In May, City Weekly sought records from the Attorney General’s Office about its investigation into a controversial Utah Transit Authority development project. The office later handed over the investigation to federal investigators because of a perceived conflict of interest. After months of dispute, the office now says that the government shutdown prevents the office from being able to argue its case against releasing records.
Editor’s note: This is Part 11 of The Swallow Files, a series of online and print stories examining notes, observations and overlooked elements of the ongoing Utah Attorney General John Swallow scandal. Part 10 looked at whether states that appoint their attorneys general have faced ethics scandals.
Since August, the State Records Committee has been deliberating on City Weekly’s petition for records from the Attorney General’s Office regarding its investigation into alleged insider dealings involving a UTA FrontRunner station in Draper. After City Weekly’s Aug. 30, 2013, story revealed that a former developer in the project, Mark Robbins, still had ties to the project after he’d previously stated he did not, and that former Attorney General Mark Shurtleff had been acting in Robbins' interest during that time, the office turned the investigation over to federal investigators due to the perceived conflict of interest.
The following timeline shows the different arguments presented in City Weekly’s records dispute with the Attorney General's Office with each records committee meeting between August and October:
Aug. 8 Meeting:
In City Weekly’s August meeting before the State Records Committee, the body decided that e-mails about and the attorney general’s investigation files into the development were protected as part of an ongoing investigation, but they would review them anyway to decide whether they should be released regardless because of the public’s right to know. The meeting was continued for a month so that the committee could review the e-mails and the investigation file.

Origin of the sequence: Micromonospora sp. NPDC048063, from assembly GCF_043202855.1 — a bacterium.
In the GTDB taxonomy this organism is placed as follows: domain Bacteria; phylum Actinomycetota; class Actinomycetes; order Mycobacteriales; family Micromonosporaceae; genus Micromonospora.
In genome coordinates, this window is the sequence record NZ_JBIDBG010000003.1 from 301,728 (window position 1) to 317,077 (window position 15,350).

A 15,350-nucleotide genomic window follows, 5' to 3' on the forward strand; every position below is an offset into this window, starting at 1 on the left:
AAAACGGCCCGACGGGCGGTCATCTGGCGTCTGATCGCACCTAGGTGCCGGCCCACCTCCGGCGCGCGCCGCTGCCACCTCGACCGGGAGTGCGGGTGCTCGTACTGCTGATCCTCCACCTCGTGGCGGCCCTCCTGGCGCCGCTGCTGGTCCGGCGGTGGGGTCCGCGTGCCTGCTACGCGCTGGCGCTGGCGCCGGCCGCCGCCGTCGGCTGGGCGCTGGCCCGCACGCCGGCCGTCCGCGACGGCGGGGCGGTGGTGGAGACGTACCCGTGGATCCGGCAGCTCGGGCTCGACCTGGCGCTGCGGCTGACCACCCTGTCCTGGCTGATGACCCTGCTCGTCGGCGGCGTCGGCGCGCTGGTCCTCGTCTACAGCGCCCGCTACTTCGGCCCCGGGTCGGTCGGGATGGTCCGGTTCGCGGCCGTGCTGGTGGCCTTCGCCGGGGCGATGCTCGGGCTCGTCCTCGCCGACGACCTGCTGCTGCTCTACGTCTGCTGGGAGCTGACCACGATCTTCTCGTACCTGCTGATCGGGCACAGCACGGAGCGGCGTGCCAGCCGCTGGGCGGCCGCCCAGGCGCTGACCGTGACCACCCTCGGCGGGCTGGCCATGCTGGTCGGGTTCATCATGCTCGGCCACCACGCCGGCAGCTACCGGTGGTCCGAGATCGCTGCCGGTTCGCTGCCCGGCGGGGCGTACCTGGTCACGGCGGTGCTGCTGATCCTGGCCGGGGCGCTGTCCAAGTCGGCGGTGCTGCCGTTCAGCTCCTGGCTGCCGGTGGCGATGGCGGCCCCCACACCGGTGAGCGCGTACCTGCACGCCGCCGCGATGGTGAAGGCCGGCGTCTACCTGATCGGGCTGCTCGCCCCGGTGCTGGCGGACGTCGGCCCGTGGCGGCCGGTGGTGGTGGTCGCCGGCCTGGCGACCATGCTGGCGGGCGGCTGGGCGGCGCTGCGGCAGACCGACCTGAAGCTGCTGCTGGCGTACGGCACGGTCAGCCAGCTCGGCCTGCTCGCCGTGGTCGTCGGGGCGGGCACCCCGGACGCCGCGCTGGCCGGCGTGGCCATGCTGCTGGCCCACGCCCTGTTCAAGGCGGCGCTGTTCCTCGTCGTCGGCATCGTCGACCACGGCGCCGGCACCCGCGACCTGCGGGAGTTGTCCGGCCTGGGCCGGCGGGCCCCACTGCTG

Sept. 12 Meeting
By September, the investigation had been handed over to federal investigators, so the Attorney General’s Office decided that federal secrecy rules, which supersede state records laws, applied. The committee then decided to continue the hearing again in October so that City Weekly could prepare an argument as to why the Federal Rules of Criminal Procedure regarding a grand-jury investigation would not apply to the records being sought.
The committee had also been unable to review the Whitewater files because the Attorney General’s Office staff member who was in charge of maintaining the records had gone on an extended vacation during the time that the committee had wanted to review the records.
Oct. 10 Meeting
Instead of arguing why federal secrecy rules applied, the Attorney General’s Office told the committee that they were unable to make their argument because of the government shutdown that occurred on Oct. 1. The Attorney General’s Office had had 18 days to communicate with federal investigators before the government shut down, but assistant attorney general Lana Taylor told the committee that she couldn’t confirm that federal secrecy applied to the records because one federal staffer was sick for several weeks and another was furloughed by the government shutdown. She did say there was a secrecy order but couldn’t tell the committee whether it applied to the records City Weekly was seeking, a point that was vexing for committee members.
“It would have been nice if everybody had been able to argue both sides,” said committee member Patricia Smith-Mansfield. “We have a secrecy order, but I haven’t been able to ascertain what is part of the secrecy order.”
Ultimately, the State Records Committee decided that because the Attorney General’s Office had been recused from the investigation, it was therefore not an ongoing investigation at the state level. Absent an argument about why federal secrecy rules should apply, the committee made two decisions, denying City Weekly access to some records and granting access to others.
The committee reversed its earlier decision about the investigation files and ruled that they were properly classified as protected and that they would not be reviewed to see whether they should be made public.
And because federal investigators are now conducting the investigation, the committee decided that there wasn’t enough evidence of a public interest to outweigh the need for the investigative files to be kept private and confidential.
The committee also decided, however, that 29 e-mails were public and could be released. The e-mails City Weekly requested included correspondence between parties interested in the Whitewater/UTA investigation, including Mark Robbins, Mark Shurtleff and UTA’s general counsel Bruce Jones.
The Attorney General’s Office, if it agrees to abide by the committee’s decision, will turn the records over; it also has the option of challenging the issue in court.
The office had previously challenged a decision by the State Records Committee to turn over records; the ensuing court battle lasted for more than a year and a half before City Weekly received records from the office discussing a conflict of interest between former attorney general Mark Shurtleff and now-indicted businessman Jeremy Johnson.